More than a year after COVID-19 appeared, many enigmas continue about the virus: why do some people get so much sicker than others? Why does lung illness sometimes remain to worsen well after the body seems to have defeated the SARS-CoV-2 virus? And what is behind the extended, multi-organ damage that lasts for months in people with ‘long COVID’? A growing number of studies suggest that some of these questions might be solved by the immune system mistakenly turning against the body — a phenom recognized as autoimmunity. The turning point in the fight against Covid-19 could come from Europe that has published a new study, defined as sensational by experts.
While the coronavirus variant from India scares member States, the European Commission – the funding body of the research project – relaunches the news on the new monoclonal antibody capable of protecting even from Covid-19 variants. Researchers have discovered a super antibody capable of preventing the virus and its variants. “This discovery – highlighted Mariya Gabriel, Commissioner for Education, Youth, Sport, and Culture – thanks to the work of EU-funded researchers, could prevent and treat Covid-19 cases, ultimately saving lives”.
The bispecific super antibody is capable of simultaneously detecting two different virus antigens. The researchers merged two natural antibodies into a single man-made molecule and preclinical tests showed that it protects against variants of the coronavirus, including the English one. Unlike antibodies that recognize a single antigen, the double bond of bispecific antibodies significantly reduces the selection of resistant variants. The bispecific antibody CoV-X2 recognizes two virus antigens at the same time and would be more effective than other monoclonal antibodies. The study was published in Nature.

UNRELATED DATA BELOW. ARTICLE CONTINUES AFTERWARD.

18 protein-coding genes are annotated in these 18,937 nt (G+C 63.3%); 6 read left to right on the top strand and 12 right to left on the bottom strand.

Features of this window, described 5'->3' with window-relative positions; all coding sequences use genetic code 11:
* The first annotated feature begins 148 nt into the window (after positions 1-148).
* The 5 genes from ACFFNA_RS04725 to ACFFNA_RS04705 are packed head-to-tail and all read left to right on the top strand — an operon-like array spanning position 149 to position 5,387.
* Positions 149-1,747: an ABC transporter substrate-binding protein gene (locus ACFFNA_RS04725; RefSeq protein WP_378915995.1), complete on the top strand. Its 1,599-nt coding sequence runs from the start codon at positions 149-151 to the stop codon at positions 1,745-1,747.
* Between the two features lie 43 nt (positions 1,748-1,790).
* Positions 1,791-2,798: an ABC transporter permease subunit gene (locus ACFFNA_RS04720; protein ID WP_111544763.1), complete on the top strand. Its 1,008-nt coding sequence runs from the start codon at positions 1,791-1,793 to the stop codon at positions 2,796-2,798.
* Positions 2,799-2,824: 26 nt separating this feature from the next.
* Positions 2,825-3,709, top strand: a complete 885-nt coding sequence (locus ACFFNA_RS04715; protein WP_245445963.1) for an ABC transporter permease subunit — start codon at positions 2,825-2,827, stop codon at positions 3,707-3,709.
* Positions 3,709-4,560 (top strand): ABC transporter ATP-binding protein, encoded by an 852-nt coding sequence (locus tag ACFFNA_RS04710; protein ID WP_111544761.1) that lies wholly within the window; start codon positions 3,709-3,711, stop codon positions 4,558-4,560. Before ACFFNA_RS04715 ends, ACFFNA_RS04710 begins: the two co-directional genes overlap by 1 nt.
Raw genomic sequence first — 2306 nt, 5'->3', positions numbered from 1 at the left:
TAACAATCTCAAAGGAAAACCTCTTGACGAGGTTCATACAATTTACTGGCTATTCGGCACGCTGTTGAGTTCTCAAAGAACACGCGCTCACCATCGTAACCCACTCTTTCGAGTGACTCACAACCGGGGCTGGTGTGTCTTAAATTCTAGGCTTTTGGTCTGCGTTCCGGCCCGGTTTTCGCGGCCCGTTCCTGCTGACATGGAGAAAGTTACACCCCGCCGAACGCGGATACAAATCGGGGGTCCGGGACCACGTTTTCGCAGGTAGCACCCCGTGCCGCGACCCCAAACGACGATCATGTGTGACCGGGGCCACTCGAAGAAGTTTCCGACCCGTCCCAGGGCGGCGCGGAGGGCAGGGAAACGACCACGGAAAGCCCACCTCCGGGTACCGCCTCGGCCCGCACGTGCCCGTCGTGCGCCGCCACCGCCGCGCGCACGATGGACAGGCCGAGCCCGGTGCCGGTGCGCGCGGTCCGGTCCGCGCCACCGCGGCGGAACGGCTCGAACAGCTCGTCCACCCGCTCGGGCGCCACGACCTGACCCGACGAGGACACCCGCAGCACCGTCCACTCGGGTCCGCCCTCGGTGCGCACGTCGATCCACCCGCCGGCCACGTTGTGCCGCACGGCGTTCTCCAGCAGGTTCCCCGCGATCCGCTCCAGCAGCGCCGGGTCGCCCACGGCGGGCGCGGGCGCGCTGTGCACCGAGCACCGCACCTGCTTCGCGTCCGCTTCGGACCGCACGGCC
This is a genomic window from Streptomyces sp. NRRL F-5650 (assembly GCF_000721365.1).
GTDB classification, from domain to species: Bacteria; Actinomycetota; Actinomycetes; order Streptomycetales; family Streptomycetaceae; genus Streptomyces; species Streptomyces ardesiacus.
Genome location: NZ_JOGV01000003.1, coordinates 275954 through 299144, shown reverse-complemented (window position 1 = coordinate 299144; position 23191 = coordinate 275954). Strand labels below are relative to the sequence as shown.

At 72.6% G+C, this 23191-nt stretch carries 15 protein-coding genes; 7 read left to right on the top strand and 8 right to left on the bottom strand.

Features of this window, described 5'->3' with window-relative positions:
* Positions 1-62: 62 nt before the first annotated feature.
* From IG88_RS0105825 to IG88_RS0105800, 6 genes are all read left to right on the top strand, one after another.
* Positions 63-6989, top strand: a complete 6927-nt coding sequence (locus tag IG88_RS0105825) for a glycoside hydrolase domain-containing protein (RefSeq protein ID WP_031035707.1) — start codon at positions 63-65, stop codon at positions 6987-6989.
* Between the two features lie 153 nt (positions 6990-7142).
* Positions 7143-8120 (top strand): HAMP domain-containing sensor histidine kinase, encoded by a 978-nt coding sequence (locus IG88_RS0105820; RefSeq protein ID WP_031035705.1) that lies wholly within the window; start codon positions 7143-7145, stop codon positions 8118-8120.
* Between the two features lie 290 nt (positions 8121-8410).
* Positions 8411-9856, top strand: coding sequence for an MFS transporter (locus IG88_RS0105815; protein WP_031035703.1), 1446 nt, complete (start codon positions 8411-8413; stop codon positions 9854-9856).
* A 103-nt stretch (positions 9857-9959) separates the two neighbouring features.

A super monoclonal antibody known as CoV-X2 was developed by an international team funded by the European Union and would also be able to prevent coronavirus infection. The bispecific antibody CoV-X2, that is, which simultaneously recognizes two antigens of the virus, would be more effective than other monoclonal antibodies in inhibiting the binding with ACE2.The latter is the receptor used by Covid-19 to attack cells and replicate. The antibody is therefore born from the union in the laboratory of two natural antibodies and precisely this double bond would allow fighting the variants more effectively. The study was published in Nature.
The bispecific antibody has high efficacy and characteristics that make it an excellent candidate for clinical trials, with good potential for use both in the prevention of the disease and in the treatment of patients. Will it be enough to protect us from the virus? Perhaps, in the meantime, states continue to impose new restrictions amid protests, fear and an economic crisis that exacerbates the already difficult conditions.